I’m just going to go out on a limb and say it: “Borat: Cultural Learnings of America for Make Benefit Glorious Nation of Kazakhstan” is the most overrated comedy, perhaps movie of the year. There I said it. Pummel me with tomatoes and various other fruits and vegetables if you must (I prefer fresh, if you please), but hear me out.
“Borat” is funny. You will laugh. It is deserving of all its box office success, in both the states and in star Sacha Baron Cohen native country, England. I even say, good on ya for the 92% positive reviews at rottentomatoes.com, which gathers reviews from around the country.
It is the content of these reviews, which often give “Borat” their highest rating that give me pause. I’m not denying the film is funny, even hilarious. Perhaps it is a moot point to debate how funny or brilliant the film is, but there is something about how highly praised it is that bothers me.
Cohen is being heralded as a brilliant satirist. Peter Travers of Rolling Stone wrote he “is a balls-out comic revolutionary, right up there with Lenny Bruce, Andy Kaufman, Dr. Strangelove, Jon Stewart, Stephen Colbert and Cartman at exposing the ignorant, racist, misogynist, gay-bashing, Jew-hating, gun-loving, warmongering heart of America.”
And he’s not the only one to pile the praise and comparative name-dropping high. Ty Burr of The Boston Globe wrote that, “it is ‘Jackass’ with a brain and Mark Twain with full frontal male nudity.”
In a Minneapolis Star Tribune review entitled, “‘Borat’ just might be the funniest movie ever,” Colin Covert claimed the film is “conceptually brilliant and fearlessly executed, it rewrites the rules of screen comedy, presenting something never before seen on film: a gene-splice of Andy Kaufman’s high-wire character humor and caught-on-the-street pranks from ‘Punk’d.’”
“Borat” is some, but not all of these things. The film is a faux-documentary about a Kazakh journalist, who comes to the states to make a film about the country in hopes of benefiting his country.
Cohen did really go across America as Borat, interviewing people, who thought his character was the real deal. The film is a blend of the real with the staged. How much is genuine and how much is fake is hard to say.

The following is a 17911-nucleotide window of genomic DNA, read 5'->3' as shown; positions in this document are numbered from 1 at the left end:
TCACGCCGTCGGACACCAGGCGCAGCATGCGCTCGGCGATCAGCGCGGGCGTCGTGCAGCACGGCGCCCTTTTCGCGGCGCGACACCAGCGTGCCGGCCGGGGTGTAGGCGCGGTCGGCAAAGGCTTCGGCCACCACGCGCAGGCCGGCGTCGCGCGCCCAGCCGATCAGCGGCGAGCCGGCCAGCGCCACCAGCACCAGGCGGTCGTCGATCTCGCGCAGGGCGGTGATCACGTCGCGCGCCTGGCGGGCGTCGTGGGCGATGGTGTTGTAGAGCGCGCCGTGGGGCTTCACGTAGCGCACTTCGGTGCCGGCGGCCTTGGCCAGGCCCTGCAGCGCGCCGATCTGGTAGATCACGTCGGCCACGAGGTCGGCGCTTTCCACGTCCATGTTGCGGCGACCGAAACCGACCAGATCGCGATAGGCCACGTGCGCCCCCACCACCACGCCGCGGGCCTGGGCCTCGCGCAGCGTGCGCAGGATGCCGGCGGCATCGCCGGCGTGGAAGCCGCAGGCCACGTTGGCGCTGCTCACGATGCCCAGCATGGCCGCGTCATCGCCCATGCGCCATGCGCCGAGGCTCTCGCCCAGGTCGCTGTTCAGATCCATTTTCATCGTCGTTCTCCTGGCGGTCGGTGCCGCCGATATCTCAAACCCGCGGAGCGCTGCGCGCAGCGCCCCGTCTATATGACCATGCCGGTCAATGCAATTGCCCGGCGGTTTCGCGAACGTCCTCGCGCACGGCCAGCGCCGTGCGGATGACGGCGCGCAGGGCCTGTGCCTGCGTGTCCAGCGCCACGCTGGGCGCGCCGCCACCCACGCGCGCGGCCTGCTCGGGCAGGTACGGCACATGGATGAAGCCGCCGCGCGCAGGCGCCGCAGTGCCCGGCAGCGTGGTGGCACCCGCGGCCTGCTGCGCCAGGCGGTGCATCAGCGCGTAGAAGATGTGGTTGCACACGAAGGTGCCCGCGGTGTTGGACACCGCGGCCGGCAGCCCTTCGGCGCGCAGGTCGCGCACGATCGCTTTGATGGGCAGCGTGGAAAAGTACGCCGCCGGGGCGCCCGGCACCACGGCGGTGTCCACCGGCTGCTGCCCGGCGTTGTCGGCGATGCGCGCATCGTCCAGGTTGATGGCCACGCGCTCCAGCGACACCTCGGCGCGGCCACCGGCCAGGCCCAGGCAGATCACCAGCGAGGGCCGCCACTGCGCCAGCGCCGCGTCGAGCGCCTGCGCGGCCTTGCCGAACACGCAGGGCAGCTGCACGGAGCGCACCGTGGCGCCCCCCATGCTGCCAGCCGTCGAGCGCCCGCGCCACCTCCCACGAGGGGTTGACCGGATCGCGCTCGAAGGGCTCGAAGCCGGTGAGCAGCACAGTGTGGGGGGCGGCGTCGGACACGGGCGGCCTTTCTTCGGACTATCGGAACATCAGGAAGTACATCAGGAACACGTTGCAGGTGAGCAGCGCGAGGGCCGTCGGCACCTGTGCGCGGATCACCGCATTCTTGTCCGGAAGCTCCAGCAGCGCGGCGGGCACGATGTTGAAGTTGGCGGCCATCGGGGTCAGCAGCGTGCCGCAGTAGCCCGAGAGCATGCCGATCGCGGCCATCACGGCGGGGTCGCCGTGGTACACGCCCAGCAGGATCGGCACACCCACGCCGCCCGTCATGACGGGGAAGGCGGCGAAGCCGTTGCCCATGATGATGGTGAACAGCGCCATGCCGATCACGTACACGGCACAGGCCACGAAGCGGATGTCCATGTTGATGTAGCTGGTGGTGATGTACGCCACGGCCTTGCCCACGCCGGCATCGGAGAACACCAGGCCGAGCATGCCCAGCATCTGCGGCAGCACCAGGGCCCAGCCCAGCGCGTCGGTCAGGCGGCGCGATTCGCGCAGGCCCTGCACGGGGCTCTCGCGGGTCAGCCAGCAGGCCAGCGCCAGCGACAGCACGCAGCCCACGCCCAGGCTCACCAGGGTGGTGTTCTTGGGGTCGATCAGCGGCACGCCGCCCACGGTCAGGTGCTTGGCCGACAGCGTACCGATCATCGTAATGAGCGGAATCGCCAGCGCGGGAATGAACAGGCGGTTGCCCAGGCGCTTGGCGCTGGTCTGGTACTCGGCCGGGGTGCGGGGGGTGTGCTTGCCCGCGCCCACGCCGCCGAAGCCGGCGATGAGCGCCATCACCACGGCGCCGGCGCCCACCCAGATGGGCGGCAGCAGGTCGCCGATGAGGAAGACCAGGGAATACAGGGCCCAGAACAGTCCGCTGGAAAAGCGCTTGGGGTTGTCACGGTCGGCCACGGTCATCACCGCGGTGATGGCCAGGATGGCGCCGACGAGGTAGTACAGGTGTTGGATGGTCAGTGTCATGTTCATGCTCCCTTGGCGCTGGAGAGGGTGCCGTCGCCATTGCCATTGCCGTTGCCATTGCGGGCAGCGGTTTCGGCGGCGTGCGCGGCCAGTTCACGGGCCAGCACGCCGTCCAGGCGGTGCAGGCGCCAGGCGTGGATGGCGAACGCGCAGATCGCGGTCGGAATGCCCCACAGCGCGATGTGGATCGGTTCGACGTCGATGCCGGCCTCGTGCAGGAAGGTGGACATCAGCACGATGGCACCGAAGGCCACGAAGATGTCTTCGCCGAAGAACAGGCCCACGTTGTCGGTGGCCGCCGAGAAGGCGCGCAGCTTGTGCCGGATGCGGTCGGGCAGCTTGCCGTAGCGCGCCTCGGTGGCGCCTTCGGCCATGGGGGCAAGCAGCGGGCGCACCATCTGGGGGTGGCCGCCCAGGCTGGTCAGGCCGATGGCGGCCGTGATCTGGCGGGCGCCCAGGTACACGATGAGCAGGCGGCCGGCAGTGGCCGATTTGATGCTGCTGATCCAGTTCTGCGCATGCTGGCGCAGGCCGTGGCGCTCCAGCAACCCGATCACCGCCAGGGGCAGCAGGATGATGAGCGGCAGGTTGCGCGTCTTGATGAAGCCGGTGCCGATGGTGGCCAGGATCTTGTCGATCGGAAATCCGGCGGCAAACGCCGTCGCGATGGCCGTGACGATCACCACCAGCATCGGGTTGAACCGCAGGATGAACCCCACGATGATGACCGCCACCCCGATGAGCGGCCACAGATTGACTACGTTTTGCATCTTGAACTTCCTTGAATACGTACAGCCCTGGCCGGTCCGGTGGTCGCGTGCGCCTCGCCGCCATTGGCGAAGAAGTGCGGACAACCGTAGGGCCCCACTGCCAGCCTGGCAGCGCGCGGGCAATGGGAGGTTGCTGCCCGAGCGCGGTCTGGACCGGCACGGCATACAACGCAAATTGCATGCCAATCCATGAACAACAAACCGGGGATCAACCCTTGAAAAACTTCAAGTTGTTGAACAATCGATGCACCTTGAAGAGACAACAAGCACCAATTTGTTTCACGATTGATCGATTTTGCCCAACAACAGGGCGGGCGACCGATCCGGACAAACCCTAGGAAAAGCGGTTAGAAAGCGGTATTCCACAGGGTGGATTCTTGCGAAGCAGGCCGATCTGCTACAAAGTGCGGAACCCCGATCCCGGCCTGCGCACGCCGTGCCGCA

The film is compiled from hours of footage and what appears in the film was specifically chosen. Only the UK magazine Empire really stresses that point stating, “we recognise that Cohen was hardly going to include footage of those people who lambasted Borat for his views, or rumbled the ruse.”
The Borat character is racist, sexist, homophobic and an all around bigot. These traits are supposed to reveal and show how ridiculous our own prejudices can be. The real encounters are supposed to reveal the true America or as Owen Gleiberman of Entertainment Weekly states it “the people Borat talks to become the symbolic heart of America — a place where intolerance is worn, increasingly, with pride.”
Even Cohen, in a Rolling Stone interview, the only one done not as Borat, admits that was his intention stating that Borat is tool that “let’s people lower their guards and expose their own prejudices.”
The film does do this and when it does it well, such as the sequence at a rodeo, it does indeed cut deep. The problem with Gleiberman’s statement, and others like it, is that it is over selling the point. The film through its comedy does raise important issue and reveals the worst of some Americans, but the key word is some. In many reviews and articles there’s almost a rolling over and accepting that all Americans are bigots. Suddenly, the few represent the all.
Much has been written that Cohen and director Larry Charles have invented a new film genre, but its execution is hardly new or ingenious. The mockumentary format that the film utilizes has been around since Woody Allen’s “Take the Money and Run” and was perfected by Rob Reiner’s “This is Spinal Tap.”
Calling it a more intelligent version of “Jackass” and “Punk’d” or even “The Tom Green Show” is accurate, but hardly raises the film to brilliance. The points the film brings up are important, but “Borat” is hardly the first film or TV show to raise them.
Often there isn’t anything profound or surprising about the supposed revelations about Americans. Perhaps that is part of the point, or maybe it is because it is merely a reiteration of points made elsewhere.
It is shocking that people were duped into saying bigoted things on camera, but “The Daily Show” has been getting real people to say dumb things for years. “South Park” has been showing America’s hypocrisy for just as long. Even Will Ferrell’s summer comedy “Talladega Nights: The Ballad of Ricky Bobby” (which Cohen co-starred in) did a good job satirizing skewed American values.
Even so, Cohen as a performer can’t be faulted. The word brilliant can be applied to him, even if his film isn’t necessarily so. He is completely immersed into the character of Borat in a way that does indeed recall Andy Kaufman, Peter Sellers and other comedy greats. His ability to improvise in real situations is amazing.
The film's more satirical moments are paired with humor of the fish-out-of-water variety, which while funny, is hardly fresh. The film features a lot of scatological humor, culminating in Borat and his producer getting into a nude wrestling match that is cringe worthy. You’ll laugh, but you won’t feel good about yourself for doing so.
“Borat” will cause thought provoking conversation for some, while others will simply revel in its low-brow humor. Some will claim that’s part of why it is so inspired. But maybe at the end of the day, “Borat” is simply a very funny movie. If it is a classic, can we at least wait a few years before branding it so?